Join David Powers for an in-depth discussion in this video What you should know before watching this course, part of Responsive Design with Bootstrap and Dreamweaver CC 2015.
- Let's establish what you need to follow this course so you can decide whether it's suitable for you. The basic requirements are quite simple. You don't need any prior knowledge of Bootstrap. This course explains the basics, and Dreamweaver takes care of building various Bootstrap components, and applying the appropriate CSS classes automatically. However, the course uses features that are new to the version of Adobe Dreamweaver CC that was released in November 2015. The instructions won't work on earlier versions, so you need Dreamweaver CC 2015.1 or later installed on your computer.
You also need to be familiar with the Dreamweaver user interface. Although very little coding is involved, you should have a good understand of HTML and CSS, as well as being familiar with media queries. Why's that, you may ask? Surely Dreamweaver handles all that for me. Well, yes and no. During the course, we'll be making considerable use of the DOM panel in Dreamweaver. That's this panel here at the bottom right.
DOM stands for "document object model," and this panel acts as a sort of road map to the underlying HTML of a webpage. So if I click this div here it expands and we can see what's inside it. And then if I click this particular section, that also expands. There's a div inside there, we expand even further, another div, and then we get even more elements down here. So you really need to know your HTML elements and how a webpage is structured.
If you don't, you'll soon get lost. We'll also dive occasionally into code view by clicking this Split button here, and we'll make some slight adjustments to the underlying code. And to style the page, we'll use the CSS Designer panel. Let's just close the DOM panel so we can see it better. Dreamweaver generates all the CSS code for you, but you need to know what selectors are and also what the various properties do. The other tool that we'll be using a lot is the Visual Media Queries bar.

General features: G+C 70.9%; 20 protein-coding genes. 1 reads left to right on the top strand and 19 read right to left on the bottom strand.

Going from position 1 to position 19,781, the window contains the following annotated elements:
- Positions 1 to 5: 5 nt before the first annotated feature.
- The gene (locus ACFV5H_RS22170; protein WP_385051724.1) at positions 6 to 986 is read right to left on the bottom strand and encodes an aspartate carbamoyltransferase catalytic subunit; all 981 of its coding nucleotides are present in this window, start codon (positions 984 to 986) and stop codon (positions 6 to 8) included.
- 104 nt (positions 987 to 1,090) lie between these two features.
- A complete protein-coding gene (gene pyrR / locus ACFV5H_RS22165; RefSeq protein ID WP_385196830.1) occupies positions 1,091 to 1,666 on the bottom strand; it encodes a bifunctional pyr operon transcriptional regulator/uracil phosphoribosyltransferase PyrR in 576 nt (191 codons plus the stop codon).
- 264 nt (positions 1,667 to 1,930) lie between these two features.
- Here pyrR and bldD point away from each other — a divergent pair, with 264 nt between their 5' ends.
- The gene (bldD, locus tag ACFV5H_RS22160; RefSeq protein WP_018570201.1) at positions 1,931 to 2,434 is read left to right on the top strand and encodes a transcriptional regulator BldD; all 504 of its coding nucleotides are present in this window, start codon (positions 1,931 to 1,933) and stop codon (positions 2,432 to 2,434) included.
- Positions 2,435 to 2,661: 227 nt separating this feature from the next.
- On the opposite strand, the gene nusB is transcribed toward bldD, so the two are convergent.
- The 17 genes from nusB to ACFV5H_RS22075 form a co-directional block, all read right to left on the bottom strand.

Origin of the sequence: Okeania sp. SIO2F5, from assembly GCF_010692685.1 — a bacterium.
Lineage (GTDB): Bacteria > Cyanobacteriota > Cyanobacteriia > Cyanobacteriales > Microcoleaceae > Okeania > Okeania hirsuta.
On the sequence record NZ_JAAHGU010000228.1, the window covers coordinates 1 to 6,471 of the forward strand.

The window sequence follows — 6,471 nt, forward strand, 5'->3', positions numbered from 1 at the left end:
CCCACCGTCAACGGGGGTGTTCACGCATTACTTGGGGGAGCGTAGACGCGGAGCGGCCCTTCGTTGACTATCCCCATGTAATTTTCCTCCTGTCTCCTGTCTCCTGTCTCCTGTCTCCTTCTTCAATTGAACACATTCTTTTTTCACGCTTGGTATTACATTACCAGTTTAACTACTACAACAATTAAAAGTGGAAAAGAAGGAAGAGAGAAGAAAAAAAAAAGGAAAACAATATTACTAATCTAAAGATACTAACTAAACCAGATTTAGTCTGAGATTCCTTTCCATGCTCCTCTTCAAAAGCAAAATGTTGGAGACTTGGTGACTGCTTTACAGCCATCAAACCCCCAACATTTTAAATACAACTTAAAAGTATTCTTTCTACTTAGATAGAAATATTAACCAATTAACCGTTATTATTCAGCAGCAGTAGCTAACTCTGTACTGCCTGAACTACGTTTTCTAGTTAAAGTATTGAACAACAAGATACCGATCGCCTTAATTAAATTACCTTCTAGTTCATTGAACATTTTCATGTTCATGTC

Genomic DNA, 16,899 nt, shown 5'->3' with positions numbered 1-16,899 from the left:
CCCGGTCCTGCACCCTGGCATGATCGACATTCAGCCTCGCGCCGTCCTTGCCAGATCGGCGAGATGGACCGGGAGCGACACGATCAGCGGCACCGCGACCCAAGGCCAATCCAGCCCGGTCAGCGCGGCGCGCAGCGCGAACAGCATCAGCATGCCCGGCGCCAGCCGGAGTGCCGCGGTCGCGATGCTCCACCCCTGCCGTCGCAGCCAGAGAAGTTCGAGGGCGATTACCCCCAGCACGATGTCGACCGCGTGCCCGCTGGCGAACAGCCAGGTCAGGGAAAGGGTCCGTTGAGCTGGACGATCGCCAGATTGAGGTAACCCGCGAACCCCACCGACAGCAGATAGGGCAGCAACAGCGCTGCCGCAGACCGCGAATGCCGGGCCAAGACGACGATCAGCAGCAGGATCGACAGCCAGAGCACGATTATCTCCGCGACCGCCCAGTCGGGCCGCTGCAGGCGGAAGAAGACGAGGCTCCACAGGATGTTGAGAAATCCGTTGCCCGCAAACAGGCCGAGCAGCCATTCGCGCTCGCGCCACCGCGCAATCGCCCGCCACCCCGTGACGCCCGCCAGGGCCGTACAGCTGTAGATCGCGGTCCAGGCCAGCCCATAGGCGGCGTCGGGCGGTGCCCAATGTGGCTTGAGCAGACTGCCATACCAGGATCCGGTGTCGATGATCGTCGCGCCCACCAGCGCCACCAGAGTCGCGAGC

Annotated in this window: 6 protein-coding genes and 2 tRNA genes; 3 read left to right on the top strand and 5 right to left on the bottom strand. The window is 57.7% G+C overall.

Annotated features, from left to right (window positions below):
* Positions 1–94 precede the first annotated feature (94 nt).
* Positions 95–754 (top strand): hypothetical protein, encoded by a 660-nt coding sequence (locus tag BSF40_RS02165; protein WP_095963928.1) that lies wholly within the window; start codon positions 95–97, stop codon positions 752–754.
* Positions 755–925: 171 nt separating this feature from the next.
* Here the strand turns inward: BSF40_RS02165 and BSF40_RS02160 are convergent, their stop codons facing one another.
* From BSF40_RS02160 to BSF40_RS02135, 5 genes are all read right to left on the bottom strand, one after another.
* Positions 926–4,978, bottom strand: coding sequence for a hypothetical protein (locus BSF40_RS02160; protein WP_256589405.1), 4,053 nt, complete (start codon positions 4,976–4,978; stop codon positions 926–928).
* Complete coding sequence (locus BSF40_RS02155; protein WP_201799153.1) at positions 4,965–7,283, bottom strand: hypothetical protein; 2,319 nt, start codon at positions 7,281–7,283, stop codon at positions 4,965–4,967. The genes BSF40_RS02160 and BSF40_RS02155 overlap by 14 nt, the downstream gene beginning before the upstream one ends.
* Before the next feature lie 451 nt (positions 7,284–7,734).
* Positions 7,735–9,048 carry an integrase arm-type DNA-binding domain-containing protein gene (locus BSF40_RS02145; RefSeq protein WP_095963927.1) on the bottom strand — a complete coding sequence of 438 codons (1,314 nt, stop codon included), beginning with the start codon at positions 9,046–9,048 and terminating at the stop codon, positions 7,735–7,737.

It's this bar at the top here. Now this resizes the document window to show how media queries apply different styles to affect the way the page looks depending on the width of the browser view port. So on an extra small device, the page would look like this. On a small device, it changes slightly. And then on a medium sized device, it changes yet again. So that's what we'll be using during this course. If you need help brushing up on HTML and CSS, I recommend the following courses here in the lynda.com online training library.
HTML Essential Training with James Williamson, and CSS Fundamentals, also with James. If you need help with Dreamweaver basics, check out any of James's Dreamweaver courses. On the other hand, if you're interested in learning Bootstrap without Dreamweaver, Ray Villalobos has you covered with his Bootstrap 3 Essential Training. However, I hope you'll stay the course with me. Dreamweaver removes a lot of the complexity of working with Bootstrap without compromising on its advanced features.
It makes designing responsive web pages with Bootstrap a pleasure rather than a chore.
- Defining a custom Bootstrap layout grid
- Inserting and modifying a navigation bar
- Adding a container for a hero image
- Working with columns inside a Bootstrap container
- Creating placeholder content with Emmet
- Speeding up layout by duplicating columns
- Moving page elements in the DOM
- Previewing the mobile webpage with Device Preview